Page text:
Community Preservation's goal is to get voluntary compliance from property owners and tenants when they are violating Municipal Codes. Many times, a "verbal warning" can bring immediate compliance with a code violation. However, when immediate corrective measures are not an option, the Inspectors have a variety of methods available to them to elicit compliance:
- Warning Notice
- Administrative Fine
- Notice to Appear
- Notice of Parking Violation
- Notice of Violation
- Administrative Nuisance Hearing
- Notice & Order
- Criminal Complaint
Administrative Fine - If compliance is not achieved through a Warning Notice, an Administrative Citation/Fine is issued. The fine amount is set by State law. Currently, fines progress in the amounts of $100, $200 and $500 for violation of the same offense within one year from the date of the first occurrence.
Notice to Appear - Also commonly referred to as a misdemeanor citation or "NTA", it is issued directly to a violator who must sign as a "promise to appear" in court. A recipient of this type of criminal citation must appear in court before a judge on the date noted on the "NTA". Failure to appear could result in a bench warrant being issued for the recipient's arrest.
Notice of Parking Violation - A "Parking Cite" is issued to a vehicle in violation of municipal code sections. The cite requires the payment of a fine, the amount of which is set by the Miscellaneous Fee Schedule adopted each year by the City. Failure to pay the cite may impact a vehicle owner's ability to re-register the vehicle annually.
Notice of Violation - A document used to notify a property owner(s) of violations observed on their property. It serves as a demand to correct a violation and can ultimately end up in the City Attorney’s office for criminal prosecution.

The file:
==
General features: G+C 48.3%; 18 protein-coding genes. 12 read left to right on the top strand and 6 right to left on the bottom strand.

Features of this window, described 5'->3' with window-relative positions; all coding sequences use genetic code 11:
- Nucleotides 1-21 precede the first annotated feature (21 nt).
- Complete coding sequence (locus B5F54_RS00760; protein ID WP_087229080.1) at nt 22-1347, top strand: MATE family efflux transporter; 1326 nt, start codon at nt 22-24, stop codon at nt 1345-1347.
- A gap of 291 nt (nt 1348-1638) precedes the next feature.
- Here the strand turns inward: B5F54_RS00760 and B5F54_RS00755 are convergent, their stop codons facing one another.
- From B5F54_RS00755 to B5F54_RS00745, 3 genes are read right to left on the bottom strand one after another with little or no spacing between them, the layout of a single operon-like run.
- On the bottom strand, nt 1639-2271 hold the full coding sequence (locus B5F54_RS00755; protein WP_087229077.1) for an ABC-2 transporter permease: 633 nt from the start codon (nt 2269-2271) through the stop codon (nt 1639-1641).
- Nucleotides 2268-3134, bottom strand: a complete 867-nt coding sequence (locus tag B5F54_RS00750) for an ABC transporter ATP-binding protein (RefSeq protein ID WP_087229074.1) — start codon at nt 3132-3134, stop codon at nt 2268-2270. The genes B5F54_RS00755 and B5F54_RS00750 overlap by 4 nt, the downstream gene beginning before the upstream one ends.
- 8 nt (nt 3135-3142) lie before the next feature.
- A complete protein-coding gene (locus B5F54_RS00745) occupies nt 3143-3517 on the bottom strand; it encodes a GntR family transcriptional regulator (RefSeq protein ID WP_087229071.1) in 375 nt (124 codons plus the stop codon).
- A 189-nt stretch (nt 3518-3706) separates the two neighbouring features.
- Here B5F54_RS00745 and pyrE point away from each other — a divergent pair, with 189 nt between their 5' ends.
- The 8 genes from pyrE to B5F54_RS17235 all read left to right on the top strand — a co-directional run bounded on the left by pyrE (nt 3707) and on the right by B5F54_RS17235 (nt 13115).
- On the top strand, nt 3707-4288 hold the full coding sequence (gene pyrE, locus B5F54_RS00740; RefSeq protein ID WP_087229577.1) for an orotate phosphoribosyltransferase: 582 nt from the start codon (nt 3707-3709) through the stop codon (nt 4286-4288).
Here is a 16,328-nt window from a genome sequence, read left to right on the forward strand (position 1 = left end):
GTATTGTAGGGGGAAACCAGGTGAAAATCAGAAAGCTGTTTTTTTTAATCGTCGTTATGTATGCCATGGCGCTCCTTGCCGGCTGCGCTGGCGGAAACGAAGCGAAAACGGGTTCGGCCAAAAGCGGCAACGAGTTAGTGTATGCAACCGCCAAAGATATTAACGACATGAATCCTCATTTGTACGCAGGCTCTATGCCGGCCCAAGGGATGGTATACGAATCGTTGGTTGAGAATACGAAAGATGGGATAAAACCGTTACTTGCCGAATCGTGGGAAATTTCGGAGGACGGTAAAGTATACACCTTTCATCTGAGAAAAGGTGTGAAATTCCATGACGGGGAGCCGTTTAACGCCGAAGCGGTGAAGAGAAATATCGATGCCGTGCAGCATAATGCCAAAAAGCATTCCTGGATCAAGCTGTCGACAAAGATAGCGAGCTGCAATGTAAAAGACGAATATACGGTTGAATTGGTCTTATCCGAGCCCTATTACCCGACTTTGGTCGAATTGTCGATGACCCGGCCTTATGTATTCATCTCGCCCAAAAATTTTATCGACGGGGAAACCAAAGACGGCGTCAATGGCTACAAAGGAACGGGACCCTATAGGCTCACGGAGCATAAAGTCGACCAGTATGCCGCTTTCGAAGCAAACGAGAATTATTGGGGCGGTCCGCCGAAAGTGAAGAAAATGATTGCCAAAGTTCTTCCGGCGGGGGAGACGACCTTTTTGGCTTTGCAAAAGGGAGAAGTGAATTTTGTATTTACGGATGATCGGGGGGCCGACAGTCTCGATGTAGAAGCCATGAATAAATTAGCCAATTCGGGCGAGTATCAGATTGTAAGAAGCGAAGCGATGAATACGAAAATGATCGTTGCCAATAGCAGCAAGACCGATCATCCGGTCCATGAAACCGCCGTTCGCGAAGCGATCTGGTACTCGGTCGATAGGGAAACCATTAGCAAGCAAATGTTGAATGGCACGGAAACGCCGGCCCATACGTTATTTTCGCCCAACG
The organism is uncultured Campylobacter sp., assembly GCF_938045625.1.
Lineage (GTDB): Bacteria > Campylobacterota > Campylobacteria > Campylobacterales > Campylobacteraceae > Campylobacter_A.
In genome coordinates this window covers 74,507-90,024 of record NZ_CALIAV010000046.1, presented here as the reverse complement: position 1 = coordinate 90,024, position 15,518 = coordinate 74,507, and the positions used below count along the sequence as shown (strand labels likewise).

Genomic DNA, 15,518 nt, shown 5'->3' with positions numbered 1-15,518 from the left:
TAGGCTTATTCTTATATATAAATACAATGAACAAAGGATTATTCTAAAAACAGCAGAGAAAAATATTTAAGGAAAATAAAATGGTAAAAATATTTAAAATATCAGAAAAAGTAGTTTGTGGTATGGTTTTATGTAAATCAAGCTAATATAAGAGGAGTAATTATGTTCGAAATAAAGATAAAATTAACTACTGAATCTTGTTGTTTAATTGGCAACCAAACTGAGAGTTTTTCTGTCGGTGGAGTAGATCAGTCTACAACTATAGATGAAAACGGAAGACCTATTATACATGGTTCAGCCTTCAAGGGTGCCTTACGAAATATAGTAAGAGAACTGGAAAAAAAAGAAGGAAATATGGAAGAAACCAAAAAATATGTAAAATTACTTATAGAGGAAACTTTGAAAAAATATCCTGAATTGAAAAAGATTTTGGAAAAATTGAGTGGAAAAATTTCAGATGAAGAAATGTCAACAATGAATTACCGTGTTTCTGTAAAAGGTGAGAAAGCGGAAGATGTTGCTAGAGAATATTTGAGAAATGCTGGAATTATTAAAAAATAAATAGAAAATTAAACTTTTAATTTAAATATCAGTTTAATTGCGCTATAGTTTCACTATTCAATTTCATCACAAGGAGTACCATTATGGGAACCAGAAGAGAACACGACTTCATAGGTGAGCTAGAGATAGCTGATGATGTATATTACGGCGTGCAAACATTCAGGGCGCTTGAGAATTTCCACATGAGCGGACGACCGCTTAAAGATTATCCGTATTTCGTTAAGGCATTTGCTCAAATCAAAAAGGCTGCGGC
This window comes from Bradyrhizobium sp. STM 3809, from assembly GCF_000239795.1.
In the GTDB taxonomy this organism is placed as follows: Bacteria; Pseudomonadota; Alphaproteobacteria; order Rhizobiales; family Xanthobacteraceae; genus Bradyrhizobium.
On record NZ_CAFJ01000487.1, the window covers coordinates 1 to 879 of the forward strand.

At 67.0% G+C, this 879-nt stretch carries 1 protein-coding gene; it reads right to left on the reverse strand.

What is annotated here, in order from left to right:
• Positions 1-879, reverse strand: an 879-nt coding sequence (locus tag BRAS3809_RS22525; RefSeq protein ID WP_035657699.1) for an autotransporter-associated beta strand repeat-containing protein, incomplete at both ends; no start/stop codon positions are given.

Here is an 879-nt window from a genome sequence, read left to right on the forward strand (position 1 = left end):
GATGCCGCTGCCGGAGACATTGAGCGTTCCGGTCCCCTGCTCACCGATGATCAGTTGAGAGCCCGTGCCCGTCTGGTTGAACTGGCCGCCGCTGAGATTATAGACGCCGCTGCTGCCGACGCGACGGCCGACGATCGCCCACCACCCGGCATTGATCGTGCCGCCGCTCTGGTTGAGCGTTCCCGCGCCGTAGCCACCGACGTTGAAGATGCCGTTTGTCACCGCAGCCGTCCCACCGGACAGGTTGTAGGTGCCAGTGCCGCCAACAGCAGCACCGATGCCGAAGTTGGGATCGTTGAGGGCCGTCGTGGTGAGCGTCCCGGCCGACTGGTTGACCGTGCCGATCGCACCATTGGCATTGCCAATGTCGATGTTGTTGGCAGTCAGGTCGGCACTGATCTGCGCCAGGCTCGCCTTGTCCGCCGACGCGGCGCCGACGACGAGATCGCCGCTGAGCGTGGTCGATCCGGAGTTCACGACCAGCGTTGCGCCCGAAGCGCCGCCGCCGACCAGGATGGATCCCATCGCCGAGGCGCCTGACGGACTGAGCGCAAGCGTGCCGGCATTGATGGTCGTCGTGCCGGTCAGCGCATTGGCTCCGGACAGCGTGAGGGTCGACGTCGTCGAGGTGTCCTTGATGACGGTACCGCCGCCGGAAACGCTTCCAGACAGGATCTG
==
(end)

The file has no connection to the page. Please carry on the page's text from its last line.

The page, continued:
If compliance is achieved within the specified time frame, there is no penalty assessment associated with a Notice of Violation. There may be permit fees if permits are required for unpermitted work or substandard conditions. Permits for work already started or completed will include a penalty assessment.
Notice & Order - Similar to a Notice of Violation, it serves as a notice to classify and abate violations involving a dangerous building. A Notice & Order is recorded with the County and will "cloud the title" of a property. It is useful in hindering the sale of a dangerous property to potential buyers who may be unaware of the violations and the actions by the City.
Administrative Nuisance Hearing - A hearing conducted when a property owner fails to bring their property into compliance when required by the City. The property owner is notified when and where the hearing will take place, as this is the opportunity to bring evidence and explain to a hearing officer why compliance has been delayed.
The hearing officer bases his or her decision on evidence submitted by both City staff and the property owners. Should the hearing office rule on behalf of the City, the property owner is advised of the requirements and time frame in which to bring the property into compliance. A penalty is assessed due to the delay in compliance. Should the hearing officer rule on behalf of the owner; the City closes the case.
Hearings are also held at the request of a person who wishes to dispute an Administrative Fine or a Vehicle Abatement. The hearing, as established by state law, allows a violator to discuss whether the violation existed or whether the violator was the person responsible for maintaining the violation.
Non-compliance after a hearing may result in the case being forwarded to the City Attorney's Office for criminal prosecution.
Criminal Complaint - Sometimes, after having been through the City’s hearing process, property owners still fail to bring their properties into compliance. When this occurs, Community Preservation staff prepares all necessary documents and refers the case file to the City Attorney’s Office for criminal prosecution. Once this happens, all contact between the City and the property owner is conducted through the City Attorney’s office.
- Removing signs posted illegally in the public right-of-way
- Removing inoperative vehicles from private property
- Removing stagnant water from private pools and ponds
- Repairing plumbing problems resulting in raw sewage
- Correcting dangerous building conditions that are an immediate threat to life safety.
Some abatements may involve inspection warrants and orders from the court to correct ("abate") a violation.